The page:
- 28 - March 13 Fairtrade Fortnight UK
- Fairtrade olive oil offers economic lifeline for Palestinian farmers, February 22 
The FAIRTRADE Mark Edit
The FAIRTRADE Mark is an independent consumer label which appears on products as a guarantee that disadvantaged producers are getting a better deal. In 2005 more than 5 million people, including farmers, workers and their families across 49 developing countries benefitted from the international Fairtrade system. The Fairtrade Foundation is an independent certification body that awards the FAIRTRADE Mark to products which meet international Fairtrade standards.
The guarantees behind the FAIRTRADE Mark are:
- Farmers receive a fair and stable price for their products
- Farmers and plantation workers have the opportunity to improve their lives
- Greater respect for the environment
- Small-scale farmers gain a stronger position in world markets
- A closer link between consumers and producers
Fairtrade sales grow by around 40% year on year, and sales for 2004 are were over £130million. More than 700 products carrying the FAIRTRADE Mark are now available across the retail and catering sectors.
By 2005, Britain had overtaken Switzerland to become the biggest Fairtrade market in the world, with coffee, bananas, tea and chocolate still the most popular choices. Fairtrade wine and beer, roses and footballs were introduced in 2004, joining fruit juice, other fresh fruit, cocoa, sugar, snacks, honey and other products. All major UK supermarket chains now sell Fairtrade products.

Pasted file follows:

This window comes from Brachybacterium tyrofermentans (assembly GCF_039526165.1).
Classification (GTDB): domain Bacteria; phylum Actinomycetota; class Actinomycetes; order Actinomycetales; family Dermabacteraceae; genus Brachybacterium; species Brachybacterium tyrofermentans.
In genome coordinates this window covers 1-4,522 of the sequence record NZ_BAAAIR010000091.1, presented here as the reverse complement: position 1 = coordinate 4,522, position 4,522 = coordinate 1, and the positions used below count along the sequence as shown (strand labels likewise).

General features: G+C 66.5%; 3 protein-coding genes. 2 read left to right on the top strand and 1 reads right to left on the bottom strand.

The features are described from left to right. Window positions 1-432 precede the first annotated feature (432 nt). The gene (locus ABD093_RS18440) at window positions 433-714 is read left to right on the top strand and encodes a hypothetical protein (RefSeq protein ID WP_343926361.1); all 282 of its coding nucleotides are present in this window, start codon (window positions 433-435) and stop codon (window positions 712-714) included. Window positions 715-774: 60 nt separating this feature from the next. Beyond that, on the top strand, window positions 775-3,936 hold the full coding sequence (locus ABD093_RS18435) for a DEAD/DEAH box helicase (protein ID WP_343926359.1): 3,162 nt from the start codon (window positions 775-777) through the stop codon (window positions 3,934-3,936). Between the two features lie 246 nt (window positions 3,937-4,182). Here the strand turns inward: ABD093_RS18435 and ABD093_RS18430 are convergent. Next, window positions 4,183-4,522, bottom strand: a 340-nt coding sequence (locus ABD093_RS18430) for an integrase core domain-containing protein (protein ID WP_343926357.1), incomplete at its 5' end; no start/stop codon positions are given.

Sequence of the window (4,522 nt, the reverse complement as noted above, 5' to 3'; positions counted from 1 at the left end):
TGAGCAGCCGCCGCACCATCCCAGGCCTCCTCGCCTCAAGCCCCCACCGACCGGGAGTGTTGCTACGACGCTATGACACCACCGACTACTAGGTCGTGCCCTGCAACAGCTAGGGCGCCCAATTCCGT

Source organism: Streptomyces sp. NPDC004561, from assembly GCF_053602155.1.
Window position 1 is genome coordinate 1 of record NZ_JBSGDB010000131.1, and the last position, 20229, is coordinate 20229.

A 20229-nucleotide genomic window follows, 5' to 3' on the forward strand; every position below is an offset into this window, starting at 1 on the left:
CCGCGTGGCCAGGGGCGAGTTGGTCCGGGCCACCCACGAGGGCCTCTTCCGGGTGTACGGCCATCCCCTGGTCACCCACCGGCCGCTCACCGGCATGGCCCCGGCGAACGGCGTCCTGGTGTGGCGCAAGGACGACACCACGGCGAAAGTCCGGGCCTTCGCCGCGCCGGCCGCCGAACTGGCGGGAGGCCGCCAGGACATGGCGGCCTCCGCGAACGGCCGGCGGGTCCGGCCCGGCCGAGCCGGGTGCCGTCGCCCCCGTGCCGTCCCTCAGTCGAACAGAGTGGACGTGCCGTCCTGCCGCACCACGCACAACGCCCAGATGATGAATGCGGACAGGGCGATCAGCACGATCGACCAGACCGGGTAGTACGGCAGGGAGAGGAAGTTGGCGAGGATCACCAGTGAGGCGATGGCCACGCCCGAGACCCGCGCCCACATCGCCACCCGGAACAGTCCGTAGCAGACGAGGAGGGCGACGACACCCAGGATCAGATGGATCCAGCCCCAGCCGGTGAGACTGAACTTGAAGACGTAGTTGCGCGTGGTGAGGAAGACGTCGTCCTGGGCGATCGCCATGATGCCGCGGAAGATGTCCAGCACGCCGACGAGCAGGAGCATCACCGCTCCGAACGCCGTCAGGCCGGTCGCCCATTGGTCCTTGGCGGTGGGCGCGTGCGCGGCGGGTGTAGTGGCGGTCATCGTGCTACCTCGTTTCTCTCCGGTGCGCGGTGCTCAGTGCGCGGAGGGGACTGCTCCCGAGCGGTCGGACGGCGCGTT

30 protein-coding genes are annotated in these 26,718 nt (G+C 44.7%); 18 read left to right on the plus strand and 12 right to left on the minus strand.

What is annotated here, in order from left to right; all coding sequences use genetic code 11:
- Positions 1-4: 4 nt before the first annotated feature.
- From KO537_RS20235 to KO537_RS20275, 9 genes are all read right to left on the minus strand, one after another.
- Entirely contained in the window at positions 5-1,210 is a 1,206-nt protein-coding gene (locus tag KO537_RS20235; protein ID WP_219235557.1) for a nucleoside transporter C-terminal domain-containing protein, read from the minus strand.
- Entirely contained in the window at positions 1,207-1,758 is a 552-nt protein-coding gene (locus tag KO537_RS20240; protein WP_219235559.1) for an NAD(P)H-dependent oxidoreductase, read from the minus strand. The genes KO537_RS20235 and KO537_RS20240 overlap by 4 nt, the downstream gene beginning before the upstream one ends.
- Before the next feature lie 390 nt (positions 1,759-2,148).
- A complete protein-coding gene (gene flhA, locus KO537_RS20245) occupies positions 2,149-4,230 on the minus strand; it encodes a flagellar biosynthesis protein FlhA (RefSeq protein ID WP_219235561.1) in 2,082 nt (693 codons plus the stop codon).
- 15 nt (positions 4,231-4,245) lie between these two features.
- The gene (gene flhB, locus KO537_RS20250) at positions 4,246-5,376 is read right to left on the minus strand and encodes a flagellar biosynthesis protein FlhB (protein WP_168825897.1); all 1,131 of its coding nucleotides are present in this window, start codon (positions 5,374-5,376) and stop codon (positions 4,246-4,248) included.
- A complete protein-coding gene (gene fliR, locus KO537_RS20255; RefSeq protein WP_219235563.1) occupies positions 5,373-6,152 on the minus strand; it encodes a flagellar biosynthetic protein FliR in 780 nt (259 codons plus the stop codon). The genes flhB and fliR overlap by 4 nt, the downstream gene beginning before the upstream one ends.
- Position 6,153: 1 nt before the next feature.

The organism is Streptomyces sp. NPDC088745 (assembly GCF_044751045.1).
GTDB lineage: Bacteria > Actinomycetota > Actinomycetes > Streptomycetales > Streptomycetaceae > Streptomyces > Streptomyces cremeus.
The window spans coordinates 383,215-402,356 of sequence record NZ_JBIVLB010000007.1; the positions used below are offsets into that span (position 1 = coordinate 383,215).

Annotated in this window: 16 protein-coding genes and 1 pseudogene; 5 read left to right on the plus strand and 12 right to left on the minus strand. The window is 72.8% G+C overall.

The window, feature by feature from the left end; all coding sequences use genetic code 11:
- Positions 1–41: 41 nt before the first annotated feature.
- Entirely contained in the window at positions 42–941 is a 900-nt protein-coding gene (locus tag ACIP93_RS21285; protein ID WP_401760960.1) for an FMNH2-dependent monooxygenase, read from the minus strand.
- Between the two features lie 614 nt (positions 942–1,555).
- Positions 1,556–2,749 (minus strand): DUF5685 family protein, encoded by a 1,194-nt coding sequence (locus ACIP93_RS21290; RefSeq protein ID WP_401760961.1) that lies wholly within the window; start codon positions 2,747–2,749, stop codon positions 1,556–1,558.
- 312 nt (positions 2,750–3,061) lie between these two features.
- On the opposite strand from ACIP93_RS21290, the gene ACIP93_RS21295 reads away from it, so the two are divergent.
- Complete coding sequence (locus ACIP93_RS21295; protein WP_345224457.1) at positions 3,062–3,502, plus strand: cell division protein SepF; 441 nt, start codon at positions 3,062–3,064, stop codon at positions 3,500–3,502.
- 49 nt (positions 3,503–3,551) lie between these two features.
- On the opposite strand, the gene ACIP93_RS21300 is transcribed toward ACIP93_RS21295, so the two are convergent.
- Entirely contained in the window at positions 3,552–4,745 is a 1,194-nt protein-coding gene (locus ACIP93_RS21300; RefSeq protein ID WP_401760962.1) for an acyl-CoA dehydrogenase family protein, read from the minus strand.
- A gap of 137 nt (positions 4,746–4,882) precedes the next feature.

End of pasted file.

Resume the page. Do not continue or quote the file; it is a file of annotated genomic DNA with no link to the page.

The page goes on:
A 2004 MORI poll showed that the number of people who recognised the FAIRTRADE Mark had doubled to 39% since 2002. For those who buy Fairtrade products, 86% said the independent guarantee of the FAIRTRADE Mark is important to them.
Fairtrade Fortnight is promoted by networks around the country including development agencies CAFOD, Christian Aid, Oxfam, SCIAF, Tearfund, Traidcraft Exchange and the World Development Movement, as well as a wide range of other organisations: Shared Interest, Banana Link, People & Planet, the Mothers’ Union, The National Federation of Women’s Institutes, the Nicaragua Solidarity Campaign, churches and the UNISON and PCS trade unions.
In 2005 an estimated 7,500 events took place all over the country during Fairtrade Fortnight - everything from Fairtrade parades, concerts and debates to tea dances, fiestas and family days.
- Sales of fair trade products jumped 56 percent from 1997 to 2004, to 125,596 tons. Source: Worldwatch Institute
Related Wikipedia content Edit
- Category:Fair trade W
Wanted pages and external links
- Fairtrade Foundation press release, February 2005